Can you be a MAMIL at 30?by Alexander on November 1st, 2013
This weekend I turn 30. It has kind of crept up on me, but to be honest I don’t feel too bad about it. As it is winter and we aren’t running any Wine Rides Weekends till it warms up again next May. So I am back working in TV. The Project is fantastic but sadly still highly confidential and in the early stages, so I can’t say much about it other than in order to get my head around a fairly complex subject matter I spent the day categorising sea animals so I could understand how they relate to each other.
The easiest group by far was the “Mammals” basically if it has nipples then it’s a mammal. As the weather has turned and I have once again started my Sisyphean daily journey into London and back each day, I have regained the thinking time that comes with cycling to and from work. This led me to wonder if I am now a MAMIL in the cycling sense.
The average commute time in the UK is the largest in Europe. On average we Brits commute for 45 minutes a day as opposed to 23 minutes in Italy or 24 minutes in Germany. In fact, our average commute is 20 minutes longer than the average American commute which may be a surprise to some people.
In addition to running Wine Rides Ltd I am a freelance Assistant Producer, so I work for several production companies. As a result my trip into London is generally 50 minutes to an hour on bike. The longest daily trip I’ve had to do is from my house in Crystal Palace to the BBC in Shepherd’s Bush at a whopping one hour and 10 minutes. I found that so draining that I only did it for days a week, and tended to take the train in on Friday.
If you have not come across the term yet: a MAMIL is a slightly derogatory term for middle-aged man in lycra. I do wear lycra when it gets cold, but I think my impending 30th birthday made me conscious of my age and for some reason this stopped me wearing lycra for my commute. The situation came to a head yesterday when it rained badly, and I really didn’t want to get my workload soaking so had to don the lycra once again.
I had a quick look at the reasons that cause such long commutes. A major cause of “extreme commuting” which is people who commute more than 90 minutes a day is the fact that most members of a couple now work. Certainly this has been a factor in mine and Hayley’s commutes. We’ve moved closer to Hayley’s work, but that has on average increased my commuting time.
I hate to keep having a go at the car as a mode of transport, but I was also horrified to see what effects commute time has on people who drive to work. Only 3% of journeys in the UK are made by bicycle. And, generally, any time you spend exercising ads, only the exact amount of time to your life expectancy that the exercise took. So if you don’t particularly like exercise then that probably isn’t worthwhile time you’re adding to your life. I tend to find I do enjoy exercise and the something about the monotonous action of peddling, which creates space in your head and time to think. I’m sure having your hands and legs occupied is a massive help. When you’re riding a bike, it’s very hard (though not impossible) to check emails.
According to Mark J Penn ‘Extreme commuters are at greater risk of dangerous behaviour like road rage as well as health problems. Dr John H Casada, the specialist in road stress has said that the longer people’s commutes are the more likely they are to suffer road rage, which can lead not only to violence, but also heart attack, stroke and ulcers’ and Researchers at Georgia Tech have found that every 30 minutes spent driving increases your risk of becoming obese by 3%. That’s not surprising given that In 2005 ABC/Washington Post poll on traffic found 4 in 10 drivers said that while in traffic jams, They eat.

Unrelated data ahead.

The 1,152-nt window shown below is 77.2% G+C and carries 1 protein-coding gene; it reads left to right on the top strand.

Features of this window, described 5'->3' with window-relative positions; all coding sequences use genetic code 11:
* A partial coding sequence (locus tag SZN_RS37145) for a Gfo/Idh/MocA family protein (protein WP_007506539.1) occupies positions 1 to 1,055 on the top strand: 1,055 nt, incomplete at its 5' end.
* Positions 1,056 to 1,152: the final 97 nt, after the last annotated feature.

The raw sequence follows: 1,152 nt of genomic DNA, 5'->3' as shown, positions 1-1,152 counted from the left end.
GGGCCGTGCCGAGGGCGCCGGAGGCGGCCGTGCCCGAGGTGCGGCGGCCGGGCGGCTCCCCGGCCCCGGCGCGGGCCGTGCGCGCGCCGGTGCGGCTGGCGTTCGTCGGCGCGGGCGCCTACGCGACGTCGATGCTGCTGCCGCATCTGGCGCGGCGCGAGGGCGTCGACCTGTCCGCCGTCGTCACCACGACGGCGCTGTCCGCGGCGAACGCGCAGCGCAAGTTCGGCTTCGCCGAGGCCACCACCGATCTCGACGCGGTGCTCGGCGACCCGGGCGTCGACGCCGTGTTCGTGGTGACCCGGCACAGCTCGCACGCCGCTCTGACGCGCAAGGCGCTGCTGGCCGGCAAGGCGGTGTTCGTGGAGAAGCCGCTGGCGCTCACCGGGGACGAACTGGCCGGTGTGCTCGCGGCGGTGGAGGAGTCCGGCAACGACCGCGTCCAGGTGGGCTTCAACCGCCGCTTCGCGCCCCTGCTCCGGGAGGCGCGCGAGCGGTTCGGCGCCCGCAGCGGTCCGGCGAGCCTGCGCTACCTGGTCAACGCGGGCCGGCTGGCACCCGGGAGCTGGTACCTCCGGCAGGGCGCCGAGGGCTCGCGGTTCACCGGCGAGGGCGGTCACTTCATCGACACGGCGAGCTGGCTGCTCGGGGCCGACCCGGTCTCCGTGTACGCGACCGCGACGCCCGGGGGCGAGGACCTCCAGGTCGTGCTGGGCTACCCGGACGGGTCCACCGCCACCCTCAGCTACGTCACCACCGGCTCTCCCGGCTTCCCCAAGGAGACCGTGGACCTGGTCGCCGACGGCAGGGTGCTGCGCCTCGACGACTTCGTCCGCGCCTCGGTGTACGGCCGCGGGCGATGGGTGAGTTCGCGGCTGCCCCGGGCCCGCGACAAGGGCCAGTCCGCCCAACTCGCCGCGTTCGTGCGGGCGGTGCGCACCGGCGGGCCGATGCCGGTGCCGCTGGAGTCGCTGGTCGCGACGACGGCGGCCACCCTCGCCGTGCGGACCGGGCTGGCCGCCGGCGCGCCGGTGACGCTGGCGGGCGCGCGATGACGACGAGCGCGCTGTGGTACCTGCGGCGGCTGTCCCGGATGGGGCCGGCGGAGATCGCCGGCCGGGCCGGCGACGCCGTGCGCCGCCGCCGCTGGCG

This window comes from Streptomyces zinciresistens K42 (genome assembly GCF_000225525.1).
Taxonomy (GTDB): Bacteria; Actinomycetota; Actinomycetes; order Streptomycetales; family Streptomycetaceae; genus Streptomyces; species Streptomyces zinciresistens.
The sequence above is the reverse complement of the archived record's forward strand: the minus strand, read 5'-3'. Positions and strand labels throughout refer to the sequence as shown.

Robert Putman also found that for every additional 10 minutes you spend commuting you have 10% less time for family and community activities. Which is particularly cruel as most of us who have chosen to live further away from work, did so to get a better quality of life.
Amazingly “the WHO, said that when it comes to cancer, it now considered air-pollution to be even more dangerous than smoking.” And it turns out that drivers are at particular risk from air pollution because of the amount of time they spend sitting in traffic directly behind the exhaust pipe of the vehicle in front. It’s also been shown that including physical activity in your commute reduces your risk of colon cancer by 34%.
So on balance, I’m inclined to think that commuting by bike, not only saves me money and gives me time to relax at the end of the day and think about what I need to do, but it also appears to be reducing the rate at which my ageing body is rotting.
I’ve always thought of 30 as basically being middle aged. When I say this, it normally causes consternation amongst my friends. But the way I see it if you live to 90 years old then, the first 30 years, are the first third of your life. The second 30 years, are the middle third of your life, and the last 30 are the last 30. So if you’re 30+ you’re in the middle period of your life. However, Wikipedia informs me that this is not the case. Middle age is considered to be the third quarter of your life. The first quarter is childhood, so that doesn’t count (??? I don’t quite know why). And apparently because of the increase in life expectancy middle age has increased from 41 years to 53 years.
That being the case, I was slightly disappointed to discover that I have not reached “MAMIL” status yet. Unfortunately, it will be quite some time before I am officially, or at least biologically a middle-aged man in lycra. So if like me, you’re about to hit 30. Please stop flapping; don’t do what I did, there is no need for an age induced wardrobe crisis. And hey, in the mean time I am pleased to announce, that I do have nipples, so I’m still a mammal in the conventional sense.